• Otitis mediainfection of the middle ear. Symptoms include an earache, fever and muffled hearing. In young children, frequent tugging at the ear may signal otitis media.
  • Sinusitis – infection of the sinuses. Symptoms include low-grade fever (less than 100.4 Fahrenheit), running nose, headache, nasal congestion and cough.

Who is at High Risk of Pneumococcal Disease?

Children up to 2 years of age are at highest risk for pneumococcal infection. This is because immunity of young children is very low and it’s very easy for them to catch any kind of infection. Daycare attendance and family child care have been identified as major risk factors – people who are responsible for the care and well-being of your child – this is because Pneumococci are transmitted via air, making it difficult to control and/or avoid infection. A person who has been infected by the bacterium can easily spread it to other people when they cough or sneeze. Infants and young children easily transmit it to other children too, in communal and family settings.

How Does Pneumococcal Disease Spread?

As explained previously, Pneumococci spread from person to person via droplets of respiratory tract secretions: when a person sneezes or coughs, tiny droplets of fluid that contain the bacteria get expelled in the air. Anyone who inhales these droplets is likely to get pneumococcal disease.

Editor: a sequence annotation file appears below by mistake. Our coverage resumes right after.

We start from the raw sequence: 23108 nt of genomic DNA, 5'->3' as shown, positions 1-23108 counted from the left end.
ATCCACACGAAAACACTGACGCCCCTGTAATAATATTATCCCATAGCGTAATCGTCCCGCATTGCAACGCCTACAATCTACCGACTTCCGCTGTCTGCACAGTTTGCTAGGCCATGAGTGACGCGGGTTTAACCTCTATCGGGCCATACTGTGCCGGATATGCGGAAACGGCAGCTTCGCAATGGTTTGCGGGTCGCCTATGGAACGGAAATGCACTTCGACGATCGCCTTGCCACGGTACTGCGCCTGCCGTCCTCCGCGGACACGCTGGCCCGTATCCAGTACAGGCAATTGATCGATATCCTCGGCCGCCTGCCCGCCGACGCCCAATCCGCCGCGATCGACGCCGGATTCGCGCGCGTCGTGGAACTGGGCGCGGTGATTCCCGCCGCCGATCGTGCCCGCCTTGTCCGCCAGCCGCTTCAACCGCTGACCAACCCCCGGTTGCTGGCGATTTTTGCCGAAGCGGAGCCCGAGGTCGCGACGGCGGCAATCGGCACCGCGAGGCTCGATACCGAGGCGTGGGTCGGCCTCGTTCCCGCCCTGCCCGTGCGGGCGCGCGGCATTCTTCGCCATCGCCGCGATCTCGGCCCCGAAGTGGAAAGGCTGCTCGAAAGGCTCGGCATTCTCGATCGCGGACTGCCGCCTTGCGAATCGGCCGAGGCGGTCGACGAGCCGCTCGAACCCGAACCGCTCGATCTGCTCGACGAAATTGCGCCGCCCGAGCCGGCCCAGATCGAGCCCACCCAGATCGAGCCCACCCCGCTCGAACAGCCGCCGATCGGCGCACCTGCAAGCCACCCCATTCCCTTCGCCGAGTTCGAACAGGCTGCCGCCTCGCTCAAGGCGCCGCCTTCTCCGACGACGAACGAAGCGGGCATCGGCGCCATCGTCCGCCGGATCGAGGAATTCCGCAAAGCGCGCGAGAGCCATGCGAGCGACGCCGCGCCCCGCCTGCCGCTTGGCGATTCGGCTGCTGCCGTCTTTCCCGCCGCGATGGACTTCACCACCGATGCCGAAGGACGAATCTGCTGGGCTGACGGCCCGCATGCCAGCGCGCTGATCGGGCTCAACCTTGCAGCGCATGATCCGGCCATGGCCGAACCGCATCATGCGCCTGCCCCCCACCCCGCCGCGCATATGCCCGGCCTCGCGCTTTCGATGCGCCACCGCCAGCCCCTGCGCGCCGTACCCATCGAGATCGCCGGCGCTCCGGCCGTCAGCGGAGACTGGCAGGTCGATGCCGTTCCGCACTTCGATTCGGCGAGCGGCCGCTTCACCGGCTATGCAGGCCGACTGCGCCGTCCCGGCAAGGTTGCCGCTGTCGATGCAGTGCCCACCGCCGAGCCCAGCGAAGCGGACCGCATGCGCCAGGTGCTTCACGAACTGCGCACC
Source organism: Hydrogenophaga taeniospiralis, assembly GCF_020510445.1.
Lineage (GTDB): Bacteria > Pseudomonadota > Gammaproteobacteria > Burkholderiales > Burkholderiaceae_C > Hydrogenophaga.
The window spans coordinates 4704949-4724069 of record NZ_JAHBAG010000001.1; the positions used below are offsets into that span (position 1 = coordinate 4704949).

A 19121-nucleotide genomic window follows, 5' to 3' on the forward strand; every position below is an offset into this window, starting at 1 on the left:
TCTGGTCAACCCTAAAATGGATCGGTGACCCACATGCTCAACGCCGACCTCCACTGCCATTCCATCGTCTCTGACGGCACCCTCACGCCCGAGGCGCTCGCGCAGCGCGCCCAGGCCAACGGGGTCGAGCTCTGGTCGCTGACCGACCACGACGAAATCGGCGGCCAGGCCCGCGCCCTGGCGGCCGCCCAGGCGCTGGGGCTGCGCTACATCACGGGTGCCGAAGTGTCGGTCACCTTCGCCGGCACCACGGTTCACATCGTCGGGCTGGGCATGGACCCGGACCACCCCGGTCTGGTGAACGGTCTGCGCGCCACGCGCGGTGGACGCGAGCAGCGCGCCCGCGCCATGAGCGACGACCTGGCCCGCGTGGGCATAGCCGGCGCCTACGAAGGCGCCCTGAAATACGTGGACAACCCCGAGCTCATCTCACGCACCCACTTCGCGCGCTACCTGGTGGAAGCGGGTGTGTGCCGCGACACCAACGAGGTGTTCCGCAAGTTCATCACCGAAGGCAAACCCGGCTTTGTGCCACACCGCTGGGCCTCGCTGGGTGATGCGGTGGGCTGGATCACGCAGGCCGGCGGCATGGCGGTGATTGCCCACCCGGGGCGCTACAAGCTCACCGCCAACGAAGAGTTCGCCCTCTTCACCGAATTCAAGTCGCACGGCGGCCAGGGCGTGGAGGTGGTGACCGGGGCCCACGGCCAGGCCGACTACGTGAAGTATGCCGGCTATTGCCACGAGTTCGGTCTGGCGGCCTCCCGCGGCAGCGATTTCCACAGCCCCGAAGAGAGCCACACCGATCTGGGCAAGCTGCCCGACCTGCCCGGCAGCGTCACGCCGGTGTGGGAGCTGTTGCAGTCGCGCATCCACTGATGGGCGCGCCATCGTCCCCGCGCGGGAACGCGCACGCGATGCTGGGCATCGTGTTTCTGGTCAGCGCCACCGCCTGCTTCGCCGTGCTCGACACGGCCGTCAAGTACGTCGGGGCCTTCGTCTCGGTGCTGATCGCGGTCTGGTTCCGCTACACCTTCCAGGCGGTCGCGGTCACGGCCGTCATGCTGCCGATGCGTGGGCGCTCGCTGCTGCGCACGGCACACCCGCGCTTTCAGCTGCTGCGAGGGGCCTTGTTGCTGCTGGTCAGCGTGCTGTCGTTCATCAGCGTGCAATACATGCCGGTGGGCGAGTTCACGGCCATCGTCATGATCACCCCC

Pneumococci are common in the nose and throat of healthy children. In some cases, however, their presence is an indication of oncoming otitis media or an invasive form of pneumococcal disease such as meningitis, bacteraemia and bacteremic pneumonia. In addition, children harbouring this bacterium in their nose and throat can easily infect other children.

Finally, it has been observed that day-care authorities have a higher rate of pneumococcal carriage: this means, these people are more likely to harbour the bacterium in their body, and thereby give rise to pneumococcal disease in children placed in their care. Pneumococcal disease thus contracted can vary in intensity and includes severe, invasive pneumococcal diseases such as bacteraemia and meningitis.